By CHARLES BINGHAM
The Juneau Empire
Stan Bush of Skagway went to Syracuse University to learn how to be a sportscaster.
He didnt expect to write his own Rudy story.
Despite coming from a high school with no football program and having no experience besides flag football games, Bush completed a 6-week tryout program last winter and was one of four players invited to become walk-ons with the Orangemen. Bush, a redshirt freshman, dresses as a wide receiver for Syracuse home games he wears No. 83 and would have traveled with the team if Syracuse made a bowl game. Unfortunately, the Orangemen had their bowl hopes dashed with a 6-6 record, despited finishing the season with a win over Notre Dame.
When asked how he compared his story to Rudys, Bush said theres one important distinction his story has with that of Daniel E. Rudy Ruettiger, the mid-1970s Notre Dame walk-on player featured in the movie Rudy.
He had more football background than I do, Bush said. I feel like I have more potential.
When he attended Skagway School, Bush played basketball and ran cross country. His only football experience came in the occasional flag football game.
While in high school, Bush developed a love of sports journalism. He submitted newspaper stories to the Skagway News and Juneau Empire, and he helped call Skagway games for KHNS radio. In order to pursue his dream of being a sportscaster, Bush chose Syracuses Newhouse School of Journalism, which produced Bob Costas, Brent Musberger and other prominent announcers.
Our man Stan Bush in pads. SU Athletic Dept.
He thought he was done with competitive sports when he entered Syracuse in 2002.
When you get out of high school sports, you get out of the competitive mode, said Bush, who is a sophomore academically. I was looking to be competitive every day. I saw they were allowing walk-ons and I decided it was something I wanted to do. I was going to the gym two times a week to lift and play basketball, and I talked to some of the guys about what Id have to do.
In mid-January, Bush and about 20 others took part in a tryout camp that lasted until the end of February. Bush said hed get up every morning at 5:30 so he could walk a half-mile to catch the bus. Then hed run for an hour with the team before heading to class. Three times a week there were afternoon practices. Since he made the team, hes added film sessions and other team commitments.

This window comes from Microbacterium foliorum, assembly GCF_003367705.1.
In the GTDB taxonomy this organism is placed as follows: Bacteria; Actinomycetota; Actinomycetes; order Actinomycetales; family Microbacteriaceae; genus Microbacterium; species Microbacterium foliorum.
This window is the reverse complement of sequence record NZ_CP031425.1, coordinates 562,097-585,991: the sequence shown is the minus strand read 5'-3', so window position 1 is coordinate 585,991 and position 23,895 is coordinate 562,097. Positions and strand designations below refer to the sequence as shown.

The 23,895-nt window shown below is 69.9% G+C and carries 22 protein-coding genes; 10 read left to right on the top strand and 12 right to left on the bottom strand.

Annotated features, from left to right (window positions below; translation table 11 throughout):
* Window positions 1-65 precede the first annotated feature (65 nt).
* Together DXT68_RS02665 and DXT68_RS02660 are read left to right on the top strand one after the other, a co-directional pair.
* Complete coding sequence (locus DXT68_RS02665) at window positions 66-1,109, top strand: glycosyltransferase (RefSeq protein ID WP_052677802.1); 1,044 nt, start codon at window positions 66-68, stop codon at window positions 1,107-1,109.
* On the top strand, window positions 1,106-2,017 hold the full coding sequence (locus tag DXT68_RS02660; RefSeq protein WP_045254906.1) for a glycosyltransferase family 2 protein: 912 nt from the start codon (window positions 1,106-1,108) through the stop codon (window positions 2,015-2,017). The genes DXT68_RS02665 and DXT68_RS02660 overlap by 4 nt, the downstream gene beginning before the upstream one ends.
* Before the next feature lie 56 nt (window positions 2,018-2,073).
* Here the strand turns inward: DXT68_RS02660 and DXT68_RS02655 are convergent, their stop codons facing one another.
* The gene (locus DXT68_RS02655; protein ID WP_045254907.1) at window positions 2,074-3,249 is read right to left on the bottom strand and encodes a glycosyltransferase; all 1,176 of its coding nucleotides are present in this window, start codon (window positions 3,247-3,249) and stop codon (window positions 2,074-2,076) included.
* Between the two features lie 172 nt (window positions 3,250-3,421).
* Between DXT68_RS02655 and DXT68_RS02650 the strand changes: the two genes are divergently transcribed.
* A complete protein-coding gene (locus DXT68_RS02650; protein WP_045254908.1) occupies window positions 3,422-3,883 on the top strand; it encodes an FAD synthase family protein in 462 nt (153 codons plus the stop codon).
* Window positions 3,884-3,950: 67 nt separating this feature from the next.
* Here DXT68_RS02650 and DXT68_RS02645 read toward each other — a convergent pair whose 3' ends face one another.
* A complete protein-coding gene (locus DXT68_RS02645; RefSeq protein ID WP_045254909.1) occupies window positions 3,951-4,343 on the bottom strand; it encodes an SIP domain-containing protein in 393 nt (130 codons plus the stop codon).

I was too short to play basketball, especially on a team that won last years national championship and had the No. 3 (NBA) draft pick (Carmelo Anthony), Bush said. I always felt I could play.
Now that hes on the team, Bush is part of an army of wide receivers. In practice, he runs their upcoming opponents offense against the first string defense.
He hasnt seen any game action yet, but he feels with work he might eventually make the traveling roster in a couple of years. Besides football and his classes, Bush also has been volunteering with the student television station so his schedule is full. He said making the team has given him an added perspective that will help his broadcasting.
Its been an incredible learning process, Bush said. When I was going through the tryout process we didnt watch film. My playbook is the size of the Yellow Pages. Weve got 135 plays in 45 formations with 18 pre-snap movements. As a wide receiver you have to know the playbook almost as well as the quarterback.
Growing up in Skagway, Bush didnt have the opportunity to play high school football. But he doesnt regret it. His family moved to Santa Cruz, Calif., after Bush graduated from high school, and during the summer Bush was a conductor for a tourist train in Santa Cruz. Bush said hed like to get back to Skagway, but its difficult with his current schedule.
Being in Skagway offered me some incredible opportunities, Bush said. I got to do a lot that I might not have been able to do if Id grown up somewhere else. I was a sports broadcaster on the radio, and Jeff Brady (the Skagway News publisher) let me write sports stories for him. I really got to do a lot.
Wang gets win at State
Skagway exchange student Kevin Wang was able to post one win at the ASAA 1A-2A-3A State Wrestling Tournament.
Wang dropped his first match in the 119-pound division by a pin to Jordan McCaughey, who went on to finish fourth in the tournament.
This put Wang in the consolation bracket, where he won with a pin over Zach Scribner of Valdez.
I used a head roll and pinned him in the second round, Wang said. I was ahead 13 points when I pinned him.
In his next match, Wang was pinned by Landon Shuster of Kotzebue and eliminated from the tournament.
It was a great experience for the exchange student from Taiwan, who had never wrestled before this year.
It was pretty cool, the top three in every region were there, Wang said. It was cool that I could compete with those people.
Alumni hoop games canceled; first action at home vs. Hoonah Jan. 7
Activities director Barry Beckett said there will be no alumni basketball games this year, as players on each varsity squad will be away from town on holiday breaks, and not enough will be in town to have a team.
Its good that they will be able to go off with their families, he said.
The game would have been held on Dec. 27. Now the first chance to see the varsity teams in action will be Wednesday, Jan. 7 against Hoonah. Skagway will then play in the Don Hather Tourney Jan. 8-10 , finishing its conference series against Hoonah on the final night. A preview of the 2004 varsity season will appear in the next issue.